Continuing Bill Hornets‘ series on Remembrance…


Genesis. A beginning. We have so many beginnings: a new relationship, a new business enterprise. A new area of your profession, and even a new look at your parents when you’re adults. That’s a beginning. The times when we have to pick ourselves up and begin, from relationships, a failed business, we begin. That’s what makes man supreme. Beginnings. One day we will go beyond the stars to the universe, it will be a marvelous beginning. Unfortunately, I won’t be there. But maybe I will be on my final beginning, in eternity…


It was cold. So cold you could not imagine unless you had experienced it. Well below zero. He was eleven years old and dressed in rags. He hadn’t eaten for three days. The last thing he’d eaten was a frozen turnip, and it had made him sick. He was so hungry, so cold.


His family had been destroyed; his home and all the people he knew had been destroyed. A great war raged around him, that he didn’t really understand. He moved through the snow.


He came across the body of a soldier in an overcoat, he wanted that overcoat. He needed that overcoat. It was very difficult taking an overcoat off a frozen corpse. He did it.


In the blinding snow, he dug a pit and in his overcoat lay there and pulled the snow over him. He prayed to his Christian god that that night he may die and go to heaven as he slipped into a fitful sleep.



Miraculously, amazingly he survived the night. Digging himself out of his snow pit he was confronted by a high sun, a bright brilliant day, a beautiful shining white winter wonderland, with the snow covering the scars of war.


He stood there in his too big overcoat, cold , hungry, oh so hungry, and he stank. But he knew the day was his. He didn’t know how. He didn’t know why. You see, he was beginning. He was beginning the rest of his life.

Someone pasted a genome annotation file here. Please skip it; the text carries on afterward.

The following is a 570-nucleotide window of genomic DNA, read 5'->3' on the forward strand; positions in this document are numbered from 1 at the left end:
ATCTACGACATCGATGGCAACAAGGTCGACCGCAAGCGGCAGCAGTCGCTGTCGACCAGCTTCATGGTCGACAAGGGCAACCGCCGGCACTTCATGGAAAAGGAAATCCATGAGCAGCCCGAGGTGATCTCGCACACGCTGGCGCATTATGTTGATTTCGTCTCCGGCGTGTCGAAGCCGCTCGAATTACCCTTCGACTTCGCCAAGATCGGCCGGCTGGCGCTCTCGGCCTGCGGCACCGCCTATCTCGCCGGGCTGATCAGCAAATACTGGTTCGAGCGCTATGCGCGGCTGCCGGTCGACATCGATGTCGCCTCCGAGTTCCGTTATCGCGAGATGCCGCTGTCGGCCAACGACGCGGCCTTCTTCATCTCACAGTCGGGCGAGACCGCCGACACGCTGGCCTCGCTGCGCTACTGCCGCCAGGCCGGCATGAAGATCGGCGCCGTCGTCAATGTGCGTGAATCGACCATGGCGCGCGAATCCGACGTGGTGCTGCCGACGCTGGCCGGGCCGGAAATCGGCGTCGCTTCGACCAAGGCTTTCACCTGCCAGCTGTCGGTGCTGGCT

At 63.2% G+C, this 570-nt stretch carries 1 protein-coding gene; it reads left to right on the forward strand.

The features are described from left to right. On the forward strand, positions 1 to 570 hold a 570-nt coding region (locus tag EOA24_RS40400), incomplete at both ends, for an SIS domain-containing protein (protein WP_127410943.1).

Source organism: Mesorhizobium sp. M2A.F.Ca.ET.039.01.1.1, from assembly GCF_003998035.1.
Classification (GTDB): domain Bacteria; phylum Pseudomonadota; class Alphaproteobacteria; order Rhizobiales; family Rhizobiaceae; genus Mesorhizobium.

He was discovered by a forward patrol of eight American soldiers, only ten or twelve years older than he was. He was terrified; all he saw was uniforms and guns. One of the soldiers unwrapped a small bar of chocolate and carefully offered it to him. Tentatively he took it . He ate ravenously.


With all of that American generosity and warmth, it was, “Come on kid, you come with us,” they took him to their base, fed him on meat and potatoes which he devoured like the hungriest wolf in the world. They put him on a mattress and covered him with blankets. He slept and slept and slept.


He became their mascot. Where they went, he went. Slowly he began to speak their strange language. Slowly he was becoming an American.


Five of them smuggled him into America, the other three were left dead on the killing fields of Europe. He quickly became legal, and grew up in Los Angeles, growing into a beautiful man who many of you have seen many times. He’s an old man now, his grandchildren have children.


No, I’m not going to tell you who he is, he wouldn’t want you to know. He’d simply want you to know the story of his beginning.


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